This important force field model forms the foundation of Lewin’s three-stage theory on change (1951) (see Figure 9.2.1). Unfreezing is the first stage, which involves the process of finding a method to assist individuals in letting go of an old pattern of behaviour and facilitating individuals in overcoming resistance and group conformity (Kritsonis, 2005). In this stage, disequilibrium occurs to disrupt the system, making it possible to identify the driving forces for the change and the likely restraining forces against it. A successful change ultimately involves strengthening the driving forces and weakening the restraining forces (Shirey, 2013). This can be achieved by the use of three methods: (1) increase the driving forces that direct the behaviour away from the existing situation or equilibrium; (2) decrease the restraining forces that negatively affect the movement away from the current equilibrium; or (3) combine the first two methods.

The second stage, moving or change, involves the process of a change in thoughts, feelings, and/or behaviours. Lewin (1951) describes three actions that can assist in movement: (1) persuading others that the status quo is not beneficial and encouraging others to view a problem with a fresh perspective; (2) working with others to find new, relevant information that can help effect the desired change; and (3) connecting with powerful leaders who also support the change (Kristonis, 2005). This second stage is often the most difficult due to the fact that there is a level of uncertainty and fear associated with change (Shirey, 2013). Therefore, it is important to have a supportive team and clear communication in order to achieve the desired change.

Lastly, stage three, which Lewin called refreezing, involves establishing the change as a new habit. The third stage is necessary to ensure that the change implemented (in the second stage) will “stick” over time (Kristonis, 2005). Success at this stage will create a new equilibrium state known to be the new norm or higher level of performance expectation (Shirey, 2013).

Although Lewin’s model on change is well known and widely accepted in health care settings, it is often criticized for being too simplistic and linear. Change is often unpredictable and complex, and an effective leader must be aware of many change models.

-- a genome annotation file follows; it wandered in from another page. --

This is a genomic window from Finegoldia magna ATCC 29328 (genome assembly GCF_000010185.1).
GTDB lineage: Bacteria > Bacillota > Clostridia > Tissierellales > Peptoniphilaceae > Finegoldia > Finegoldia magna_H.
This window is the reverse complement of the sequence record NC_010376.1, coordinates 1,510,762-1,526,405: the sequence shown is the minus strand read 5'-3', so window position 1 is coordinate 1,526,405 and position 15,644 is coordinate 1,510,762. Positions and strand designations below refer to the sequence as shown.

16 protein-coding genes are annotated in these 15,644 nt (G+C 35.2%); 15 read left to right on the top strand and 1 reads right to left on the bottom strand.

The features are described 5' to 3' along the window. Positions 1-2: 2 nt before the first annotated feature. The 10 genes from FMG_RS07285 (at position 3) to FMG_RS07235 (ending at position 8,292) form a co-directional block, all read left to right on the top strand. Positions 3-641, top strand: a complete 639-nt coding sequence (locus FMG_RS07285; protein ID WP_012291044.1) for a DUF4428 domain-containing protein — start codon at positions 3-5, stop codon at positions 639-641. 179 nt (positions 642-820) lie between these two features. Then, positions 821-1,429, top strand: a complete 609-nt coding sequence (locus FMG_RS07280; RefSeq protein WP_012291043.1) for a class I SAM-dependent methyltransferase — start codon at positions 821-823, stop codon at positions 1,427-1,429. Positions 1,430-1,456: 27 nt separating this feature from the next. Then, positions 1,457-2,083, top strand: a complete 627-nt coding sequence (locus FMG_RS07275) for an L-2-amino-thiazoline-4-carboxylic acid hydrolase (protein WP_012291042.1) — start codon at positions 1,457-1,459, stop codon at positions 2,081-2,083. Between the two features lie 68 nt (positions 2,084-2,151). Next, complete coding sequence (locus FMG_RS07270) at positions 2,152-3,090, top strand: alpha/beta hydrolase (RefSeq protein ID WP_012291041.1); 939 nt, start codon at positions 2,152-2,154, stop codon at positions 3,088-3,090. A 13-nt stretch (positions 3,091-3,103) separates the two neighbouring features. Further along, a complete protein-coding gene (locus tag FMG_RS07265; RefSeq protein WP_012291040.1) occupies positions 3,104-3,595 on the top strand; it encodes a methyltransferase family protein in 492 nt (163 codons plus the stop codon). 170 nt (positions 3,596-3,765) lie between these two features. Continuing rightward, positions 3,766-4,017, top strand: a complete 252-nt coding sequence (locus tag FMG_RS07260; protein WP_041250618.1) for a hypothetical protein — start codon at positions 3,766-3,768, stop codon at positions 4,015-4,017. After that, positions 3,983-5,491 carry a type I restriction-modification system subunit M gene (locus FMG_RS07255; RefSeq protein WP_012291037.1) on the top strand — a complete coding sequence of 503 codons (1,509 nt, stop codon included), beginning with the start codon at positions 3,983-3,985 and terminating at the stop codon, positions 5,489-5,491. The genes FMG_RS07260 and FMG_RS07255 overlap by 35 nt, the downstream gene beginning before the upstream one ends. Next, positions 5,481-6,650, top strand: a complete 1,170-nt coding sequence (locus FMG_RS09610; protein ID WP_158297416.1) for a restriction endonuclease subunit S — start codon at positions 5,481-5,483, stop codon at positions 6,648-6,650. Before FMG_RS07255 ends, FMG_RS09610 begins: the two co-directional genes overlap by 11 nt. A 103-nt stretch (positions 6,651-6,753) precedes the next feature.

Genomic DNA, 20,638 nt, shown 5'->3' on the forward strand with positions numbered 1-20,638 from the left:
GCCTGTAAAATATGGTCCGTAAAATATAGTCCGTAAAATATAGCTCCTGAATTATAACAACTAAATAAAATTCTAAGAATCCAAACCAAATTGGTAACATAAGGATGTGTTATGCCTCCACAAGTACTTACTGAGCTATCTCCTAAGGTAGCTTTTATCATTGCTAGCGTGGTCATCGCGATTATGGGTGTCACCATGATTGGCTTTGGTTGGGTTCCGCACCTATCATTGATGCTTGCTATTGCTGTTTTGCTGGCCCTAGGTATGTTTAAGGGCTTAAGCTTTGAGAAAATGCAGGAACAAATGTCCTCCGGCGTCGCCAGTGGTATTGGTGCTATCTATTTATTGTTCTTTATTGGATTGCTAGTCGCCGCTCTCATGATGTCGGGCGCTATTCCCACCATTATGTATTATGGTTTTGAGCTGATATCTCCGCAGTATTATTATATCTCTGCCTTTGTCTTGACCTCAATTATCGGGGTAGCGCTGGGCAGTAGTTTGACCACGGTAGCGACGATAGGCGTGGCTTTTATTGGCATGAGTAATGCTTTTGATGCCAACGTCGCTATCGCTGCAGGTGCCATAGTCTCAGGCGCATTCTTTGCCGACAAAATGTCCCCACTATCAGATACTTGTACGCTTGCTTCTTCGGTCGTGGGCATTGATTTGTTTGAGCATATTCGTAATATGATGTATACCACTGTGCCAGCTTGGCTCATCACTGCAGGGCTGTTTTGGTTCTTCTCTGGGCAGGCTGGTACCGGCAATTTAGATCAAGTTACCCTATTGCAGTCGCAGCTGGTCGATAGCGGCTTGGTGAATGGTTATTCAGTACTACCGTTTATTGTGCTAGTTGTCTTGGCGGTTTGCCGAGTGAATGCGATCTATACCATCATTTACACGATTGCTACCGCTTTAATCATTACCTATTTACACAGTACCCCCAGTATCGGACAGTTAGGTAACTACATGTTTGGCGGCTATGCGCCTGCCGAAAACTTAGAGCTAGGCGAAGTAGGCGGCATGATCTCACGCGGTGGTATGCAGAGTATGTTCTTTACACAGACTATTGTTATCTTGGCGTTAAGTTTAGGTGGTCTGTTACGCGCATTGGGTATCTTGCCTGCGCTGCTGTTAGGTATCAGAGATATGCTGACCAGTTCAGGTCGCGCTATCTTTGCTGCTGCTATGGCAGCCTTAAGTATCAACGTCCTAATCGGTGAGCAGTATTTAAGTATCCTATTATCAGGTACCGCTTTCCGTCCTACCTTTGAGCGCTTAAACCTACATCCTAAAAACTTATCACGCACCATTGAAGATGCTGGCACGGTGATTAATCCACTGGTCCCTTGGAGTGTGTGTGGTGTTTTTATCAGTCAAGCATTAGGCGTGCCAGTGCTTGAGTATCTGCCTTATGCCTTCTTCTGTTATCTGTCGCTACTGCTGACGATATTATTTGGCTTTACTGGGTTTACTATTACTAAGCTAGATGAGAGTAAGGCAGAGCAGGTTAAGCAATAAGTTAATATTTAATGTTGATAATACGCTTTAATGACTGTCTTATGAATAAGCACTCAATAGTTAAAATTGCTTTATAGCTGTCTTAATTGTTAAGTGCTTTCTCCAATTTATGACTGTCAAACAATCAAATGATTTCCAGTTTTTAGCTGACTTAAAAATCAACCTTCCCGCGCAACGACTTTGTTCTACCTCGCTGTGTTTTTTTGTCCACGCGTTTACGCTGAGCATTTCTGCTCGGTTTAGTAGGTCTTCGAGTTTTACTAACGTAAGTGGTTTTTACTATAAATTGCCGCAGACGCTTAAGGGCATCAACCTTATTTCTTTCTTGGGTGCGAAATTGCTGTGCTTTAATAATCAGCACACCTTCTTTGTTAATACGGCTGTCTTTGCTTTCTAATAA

Figure 9.2.1 The Steps of the Unfreezing-Change-Refreezing Model

unfreezing, change, refreezing, equilibrium, driving forces, restraining forces
“The Steps of the Unfreezing–Change–Refreezing Model” by Sonia Udod and Joan Wagner, designed by JVDW Designs, is licensed under a CC BY 4.0 International License.

9.3 Planned Change

Lippitt, Watson, and Westley (1958) focus more on the role and responsibility of the change agent than on the process of the change itself. Their theory expands Lewin’s model of change into a seven-step process and emphasizes the participation of those affected by the change during the planning steps (Kritsonis, 2005; Lippitt et al., 1958). The seven steps of the planned change model include: (1) diagnosing the problem; (2) assessing the motivation and capacity for change in the system; (3) assessing the resources and motivation of the change agent; (4) establishing change objectives and strategies; (5) determining the role of the change agent; (6) maintaining the change; and (7) gradually terminating the helping relationship as the change becomes part of the organizational culture (see Table 9.3.1).

The steps in this model place emphasis on those affected by the change, with a focus on communication skills, rapport building, problem-solving strategies, and establishing mechanisms for feedback (Kritsonis, 2005; Lehman, 2008).

Phases of Change

Ronald Havelock (1973) also modified Lewin’s model of change to include six phases of change from planning to monitoring (see Table 9.3.1). It is believed that Havelock further developed the unfreezing-change-refreezing model to address two social forces that were gaining momentum in society at the time: “the explosion of scientific knowledge, and the increasing expectation by policy-makers, governments, business and society that scientific knowledge should be useful to society” (Estabrooks, Thompson, Lovely, & Hofmeyer, 2006, pp. 29–30). Havelock argued that adapting Lewin’s change model to include knowledge building, which focused on a systematic integration of theories rather than disjointed approaches, would respond more effectively to real-life situations in managing change (Estabrooks et al., 2006).

The six phases of Havelock’s model are as follows:

  1. Building a relationship. Havelock regarded the first step as a stage of “pre-contemplation” where a need for change in the system is determined.
  2. Diagnosing the problem. During this contemplation phase, the change agent must decide whether or not change is needed or desired. On occasion, the change process can end because the change agent decides that change is either not needed or not worth the effort.
  3. Acquire resources for change. At this step, the need for change is understood and the process of developing solutions begins as the change agent gathers as much information as possible relevant to the situation that requires change.
  4. Selecting a pathway for the solution. A pathway of change is selected from available options and then implemented.